The Korea Analogy

White House Press Briefing on Iraq/Korea (excerpt) (

For Immediate Release
Office of the Press Secretary
May 30, 2007

Press Briefing by Tony Snow
White House Conference Center Briefing Room

12:08 P.M. EDT

. . . . Q Tony, on Iraq, for the gaggle you were asked about U.S. troops and just how long the presence would be there, the vision. And you compared it to the Korean model. Can you explain that?

MR. SNOW: Yes. It was actually a question that Helen raised and Helen used to create an analogy, but the President has used it before.

MS. THOMAS: Thank you. (Laughter.)

MR. SNOW: That is Helen Thomas, front row veteran. (Laughter.)

Q Spell it right. (Laughter.)

MR. SNOW: Here is -- what the President means by that is that at some point you want to get to a situation in which the Iraqis have the capability to go ahead and handle the fundamental matters of security. You have the United States there in what has been described as an over-the-horizon support role so that if you need the ability to react quickly to major challenges or crises, you can be there, but the Iraqis are conducting the lion's share of the business -- as we have in South Korea, where for many years there have been American forces stationed there as a way of maintaining stability and assurance on the part of the South Korean people against a North Korean neighbor that is a menace.

In this particular case, what you want to be able to do -- and I'm now not trying to draw comparisons with any of the neighbors of Iraq, but instead, simply taking a look at the situation within Iraq proper. You get yourself into a position where you do have security in places like Baghdad and at the provincial level, and then you provide security as long as seems reasonable to the Iraqi people who are, after all, your hosts and the ones making the invitations.

Q For 50 years?

Q Now, the Korean model, you've got thousands of U.S. troops there for some 50 years. I mean, how is that comparison and vision in that --

MR. SNOW: Wendell just asked the same question. I don't think -- again, that's not strictly comparable because what you have is a North Korea that continues to be a threat, I mean as we've seen with the development of nuclear weapons. We're hoping that the Iraqis, in fact, are going to have the kind of security and stability they need so that what you're really dealing with is the internal security of Iraq, rather than trying to provide reassurance against an external foe.

Q So you're not suggesting that U.S. troops would be there for over 50 years in a --

MR. SNOW: No, no, I'm not. I don't know. It is an unanswerable question, but I'm not making that suggestion.

Q You're not suggesting that there's a parallel between the Korean model today and the Iraqi model today in terms of U.S. force posture?

MR. SNOW: No, what I'm saying is you get to a point in the future where you want it to be a purely support role. But, no, of course, we're in active combat.

Q Tony, while there's no way of telling whether we'll be there 50 years, or not, but isn't there planning going on for a significant number of troops to be there for a long time? I mean, do you still consider this a long war?

MR. SNOW: Well, the war on terror is a long war. As far as what happens in Iraq, you constantly have to default to the reasonable position that you defer to commanders on the ground. There were reports not so long ago that half the forces would be out next year. The fact is you have to take a look at what is going on in terms of the growing capability of Iraqi forces and, frankly, the growing reassurance on the part of the Iraqi people to step up and to go after those who are responsible for sectarian violence, and those who are responsible for foreign-fed violence, especially al Qaeda, so that they play a role in rooting out and vanquishing those who are presenting a real threat to their safety and security.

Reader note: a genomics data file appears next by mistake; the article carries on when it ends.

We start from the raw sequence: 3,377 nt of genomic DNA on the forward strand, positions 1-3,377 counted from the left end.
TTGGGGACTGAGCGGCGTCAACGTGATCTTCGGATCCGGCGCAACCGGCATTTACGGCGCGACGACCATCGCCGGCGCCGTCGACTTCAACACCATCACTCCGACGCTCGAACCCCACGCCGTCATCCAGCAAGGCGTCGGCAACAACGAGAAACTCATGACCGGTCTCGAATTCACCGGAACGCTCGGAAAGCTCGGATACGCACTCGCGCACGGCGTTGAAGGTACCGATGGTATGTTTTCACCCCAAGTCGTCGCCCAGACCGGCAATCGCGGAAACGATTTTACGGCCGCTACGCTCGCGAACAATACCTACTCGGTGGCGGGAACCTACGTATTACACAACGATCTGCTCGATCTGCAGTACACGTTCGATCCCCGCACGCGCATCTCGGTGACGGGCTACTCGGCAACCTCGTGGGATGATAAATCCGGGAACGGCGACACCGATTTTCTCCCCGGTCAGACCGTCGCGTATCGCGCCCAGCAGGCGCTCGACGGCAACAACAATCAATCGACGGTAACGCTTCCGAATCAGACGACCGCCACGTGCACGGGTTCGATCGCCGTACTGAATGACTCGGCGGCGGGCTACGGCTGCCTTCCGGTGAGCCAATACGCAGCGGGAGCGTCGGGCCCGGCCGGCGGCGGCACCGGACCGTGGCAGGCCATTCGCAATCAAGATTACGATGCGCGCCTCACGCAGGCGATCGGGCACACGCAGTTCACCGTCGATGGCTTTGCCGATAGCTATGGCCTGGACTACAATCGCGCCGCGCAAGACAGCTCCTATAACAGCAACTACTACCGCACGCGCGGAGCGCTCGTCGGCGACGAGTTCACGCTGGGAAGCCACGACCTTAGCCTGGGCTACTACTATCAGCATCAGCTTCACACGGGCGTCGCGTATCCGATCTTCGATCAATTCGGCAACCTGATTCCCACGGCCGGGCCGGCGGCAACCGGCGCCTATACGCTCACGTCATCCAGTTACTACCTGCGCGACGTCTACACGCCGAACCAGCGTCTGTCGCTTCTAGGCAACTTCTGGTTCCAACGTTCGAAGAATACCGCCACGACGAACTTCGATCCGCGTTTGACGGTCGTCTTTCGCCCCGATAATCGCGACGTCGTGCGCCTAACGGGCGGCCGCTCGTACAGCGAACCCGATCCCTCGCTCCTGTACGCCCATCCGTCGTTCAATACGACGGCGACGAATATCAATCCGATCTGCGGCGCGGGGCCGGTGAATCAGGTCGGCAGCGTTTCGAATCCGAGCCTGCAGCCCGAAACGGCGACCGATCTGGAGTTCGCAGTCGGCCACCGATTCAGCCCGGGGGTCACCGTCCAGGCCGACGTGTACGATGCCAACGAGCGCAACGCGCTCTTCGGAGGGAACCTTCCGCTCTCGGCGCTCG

But having said that, you don't have a crystal ball; what you do hope is that you get to that point where the United States moves away from primary combat roles as swiftly as possible.

Q But what about planning, Tony? I mean, you may not have a crystal ball, but you can -- the way that the country is going today. And when you talk about this Korean model, would that kick in whether things are going poorly after the surge, or going well after the surge? I mean, do you have to maintain a stability of some sort?

MR. SNOW: Well, again, Martha, as we have said, take a look at the facts on the ground. As you know -- you know and I know that Pentagon planners have a whole series of plans that try to encompass every eventuality. I'm not going to get into any of the details of those sorts of things, but obviously planners spend a lot of time trying to figure out where things are going to lead and how you properly follow.

Q Tony, I'm sorry, but when you look at a mission, when you say, I don't know whether we'll be in Iraq or not -- I mean, how do they know what their mission is if you --

MR. SNOW: What their mission is, is to go --

Q -- can't even articulate --

MR. SNOW: What do you mean? We know what the mission is, which is --

Q Is it a long war mission? Is it a short mission? Is it results right now? What is it?

MR. SNOW: The mission is to build capability so that you have the ability to have a stable, functioning Iraqi democracy where the Iraqis are assuming the primary responsibility for security and every other aspect of their government and their development. I mean, that's been the key from the start. . . .

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